Nearly half of all single parents have a written form of child support agreement for their children.
While the subject of child support is rarely an enjoyable topic, it’s necessary for the health and wellness of children in a family.
Arizona child support can be slightly complicated, so let’s review some of the logistics to gain a better understanding of how Arizona operates their child support laws.
Arizona Child Support Overview
If paternity is a question, the court will pay for paternity testing to determine the child’s biological father. However, the determined father must pay the court back for the testing. A test score of over 95% probability concludes that the father is identified in the state of Arizona.
If you are identified as the child’s father, you are required by law to pay child support. You are not required to pay child support if you are not the biological father of the child in question, with certain exceptions to the rule, such as in the case of adoption.
Court-Ordered child support deems all other financial obligations secondary to the custodians of the child. In other words, child support must come first before any other financial necessities.
After paternity and custody has been hashed out, it’s time to move on to iron out the detail of child support.
Child Support Calculations
When calculating how much of each parent’s income should be allocated to supporting their child, first each parent’s adjusted gross income is combined to determine their Combined Adjusted Gross Income.
From there, a series of calculations and adjustments are made based upon the specific circumstances of the family, including adjustments for health care, child care, education expenses, and the special needs of any of the children.
After The Total Child Support Obligation is calculated the amount each parents proportionate share is determined by their percentage of the Combined Adjusted Gross Income, with adjustments made based on costs associated with parenting time.
This is endorsed and established by the Arizona family law, and a full report can be found in the Arizona Child Support Guidelines. Sifting through all the jargon can be tedious, so having an experienced family law attorney examine your case is the easiest way to determine the appropriate amount of child support obligations.
Child Support Modifications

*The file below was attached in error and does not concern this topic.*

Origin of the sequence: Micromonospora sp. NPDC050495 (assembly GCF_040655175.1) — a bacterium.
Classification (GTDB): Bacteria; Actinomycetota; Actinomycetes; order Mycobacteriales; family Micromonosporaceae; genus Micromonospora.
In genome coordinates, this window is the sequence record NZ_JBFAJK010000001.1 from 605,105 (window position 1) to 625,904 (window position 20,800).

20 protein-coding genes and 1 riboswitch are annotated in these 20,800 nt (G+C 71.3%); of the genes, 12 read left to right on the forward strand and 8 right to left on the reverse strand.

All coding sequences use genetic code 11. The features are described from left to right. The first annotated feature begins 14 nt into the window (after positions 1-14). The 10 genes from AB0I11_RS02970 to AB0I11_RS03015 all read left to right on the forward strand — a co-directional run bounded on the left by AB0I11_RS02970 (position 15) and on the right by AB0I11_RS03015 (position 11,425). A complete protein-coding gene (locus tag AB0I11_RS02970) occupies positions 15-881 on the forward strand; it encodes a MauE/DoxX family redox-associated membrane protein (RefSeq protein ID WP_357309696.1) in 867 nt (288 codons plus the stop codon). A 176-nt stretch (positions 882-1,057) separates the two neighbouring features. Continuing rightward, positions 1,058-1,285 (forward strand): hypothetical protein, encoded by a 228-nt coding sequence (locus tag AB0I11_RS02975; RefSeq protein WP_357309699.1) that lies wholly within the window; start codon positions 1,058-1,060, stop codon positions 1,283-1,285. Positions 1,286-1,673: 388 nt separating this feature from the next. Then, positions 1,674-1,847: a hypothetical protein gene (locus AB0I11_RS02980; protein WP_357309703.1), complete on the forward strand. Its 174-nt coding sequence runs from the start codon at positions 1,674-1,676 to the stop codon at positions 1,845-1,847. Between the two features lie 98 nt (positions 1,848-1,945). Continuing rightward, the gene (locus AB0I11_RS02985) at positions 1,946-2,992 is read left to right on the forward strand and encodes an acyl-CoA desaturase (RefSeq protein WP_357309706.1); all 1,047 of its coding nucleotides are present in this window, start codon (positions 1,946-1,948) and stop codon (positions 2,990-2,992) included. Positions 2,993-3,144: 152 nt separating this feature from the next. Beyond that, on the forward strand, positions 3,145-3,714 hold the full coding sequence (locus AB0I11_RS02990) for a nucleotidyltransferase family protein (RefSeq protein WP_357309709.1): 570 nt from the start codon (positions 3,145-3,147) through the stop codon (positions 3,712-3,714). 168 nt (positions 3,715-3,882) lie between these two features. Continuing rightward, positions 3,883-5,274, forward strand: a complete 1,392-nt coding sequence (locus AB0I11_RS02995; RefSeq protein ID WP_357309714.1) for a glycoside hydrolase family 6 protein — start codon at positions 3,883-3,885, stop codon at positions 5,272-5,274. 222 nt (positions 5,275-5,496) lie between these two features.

If you experience a job loss, increase in income, disability, change to health insurance, or any other modifications to your income, these changes must be documented. Claiming these changes could cause your child support payments to increase or decrease based on the situation.
To make changes, you’ll need to fill out a Request for Modification of Child Support and mail it to Arizona Department of Economic Security. The length of time for changes to be made can take anywhere up to six months.
Some instances may arise in which the court will need to deviate away from the guidelines. However, the court must determine a justifiable reason to stray away from the instructions, yet they will do so on behalf of the child.
Falling Behind on Payments
Finding yourself in a financial strain is stressful enough, especially when you have others to care for. In some cases, if you cannot manage to pay your child support when it is due, Arizona offers a settlement program.
This program works with the parent to ensure that any of their missed payments are paid promptly. Having a settlement keeps your payments current and up-to-date.
In Arizona, a child support agreement is terminated once the child reaches the age of 18 years old, or 19 years of age if they are still a high school student at the age of 18.
Child Support in Arizona: Do You Need Help?
Decoding Arizona child support can be tricky, but it’s not impossible. Our team can assist you with our knowledge and strategic insight. Call Reppucci & Roeder at (480) 300-6012 today to see how we can help you.
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